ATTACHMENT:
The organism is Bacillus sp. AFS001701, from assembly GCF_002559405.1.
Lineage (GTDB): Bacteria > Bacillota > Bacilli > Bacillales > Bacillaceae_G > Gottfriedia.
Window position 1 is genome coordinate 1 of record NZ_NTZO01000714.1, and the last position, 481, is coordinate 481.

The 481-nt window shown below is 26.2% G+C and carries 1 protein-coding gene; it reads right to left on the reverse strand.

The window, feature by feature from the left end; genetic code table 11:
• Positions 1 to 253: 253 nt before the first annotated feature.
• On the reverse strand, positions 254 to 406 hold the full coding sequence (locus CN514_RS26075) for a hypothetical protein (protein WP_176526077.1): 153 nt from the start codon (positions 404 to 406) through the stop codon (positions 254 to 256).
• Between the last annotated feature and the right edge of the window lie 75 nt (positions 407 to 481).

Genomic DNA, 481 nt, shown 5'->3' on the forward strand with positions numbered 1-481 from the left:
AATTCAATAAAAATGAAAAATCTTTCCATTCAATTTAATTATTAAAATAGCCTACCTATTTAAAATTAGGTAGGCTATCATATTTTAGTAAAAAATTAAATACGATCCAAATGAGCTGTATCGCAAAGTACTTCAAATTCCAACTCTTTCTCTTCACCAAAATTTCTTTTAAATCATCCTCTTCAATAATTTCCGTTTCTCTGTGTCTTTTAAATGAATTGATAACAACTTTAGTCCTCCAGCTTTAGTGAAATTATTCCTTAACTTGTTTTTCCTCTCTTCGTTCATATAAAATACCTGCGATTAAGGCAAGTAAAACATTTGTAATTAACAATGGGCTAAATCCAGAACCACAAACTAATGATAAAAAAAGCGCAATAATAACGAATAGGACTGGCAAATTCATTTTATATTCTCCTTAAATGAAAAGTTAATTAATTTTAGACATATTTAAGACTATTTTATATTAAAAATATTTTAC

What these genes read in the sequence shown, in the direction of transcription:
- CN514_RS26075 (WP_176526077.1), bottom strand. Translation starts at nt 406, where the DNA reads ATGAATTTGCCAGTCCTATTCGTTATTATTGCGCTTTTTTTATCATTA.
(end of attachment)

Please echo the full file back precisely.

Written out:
The organism is Bacillus sp. AFS001701, from assembly GCF_002559405.1.
Lineage (GTDB): Bacteria > Bacillota > Bacilli > Bacillales > Bacillaceae_G > Gottfriedia.
Window position 1 is genome coordinate 1 of record NZ_NTZO01000714.1, and the last position, 481, is coordinate 481.

The 481-nt window shown below is 26.2% G+C and carries 1 protein-coding gene; it reads right to left on the reverse strand.

The window, feature by feature from the left end; genetic code table 11:
• Positions 1 to 253: 253 nt before the first annotated feature.
• On the reverse strand, positions 254 to 406 hold the full coding sequence (locus CN514_RS26075) for a hypothetical protein (protein WP_176526077.1): 153 nt from the start codon (positions 404 to 406) through the stop codon (positions 254 to 256).
• Between the last annotated feature and the right edge of the window lie 75 nt (positions 407 to 481).

Genomic DNA, 481 nt, shown 5'->3' on the forward strand with positions numbered 1-481 from the left:
AATTCAATAAAAATGAAAAATCTTTCCATTCAATTTAATTATTAAAATAGCCTACCTATTTAAAATTAGGTAGGCTATCATATTTTAGTAAAAAATTAAATACGATCCAAATGAGCTGTATCGCAAAGTACTTCAAATTCCAACTCTTTCTCTTCACCAAAATTTCTTTTAAATCATCCTCTTCAATAATTTCCGTTTCTCTGTGTCTTTTAAATGAATTGATAACAACTTTAGTCCTCCAGCTTTAGTGAAATTATTCCTTAACTTGTTTTTCCTCTCTTCGTTCATATAAAATACCTGCGATTAAGGCAAGTAAAACATTTGTAATTAACAATGGGCTAAATCCAGAACCACAAACTAATGATAAAAAAAGCGCAATAATAACGAATAGGACTGGCAAATTCATTTTATATTCTCCTTAAATGAAAAGTTAATTAATTTTAGACATATTTAAGACTATTTTATATTAAAAATATTTTAC

What these genes read in the sequence shown, in the direction of transcription:
- CN514_RS26075 (WP_176526077.1), bottom strand. Translation starts at nt 406, where the DNA reads ATGAATTTGCCAGTCCTATTCGTTATTATTGCGCTTTTTTTATCATTA.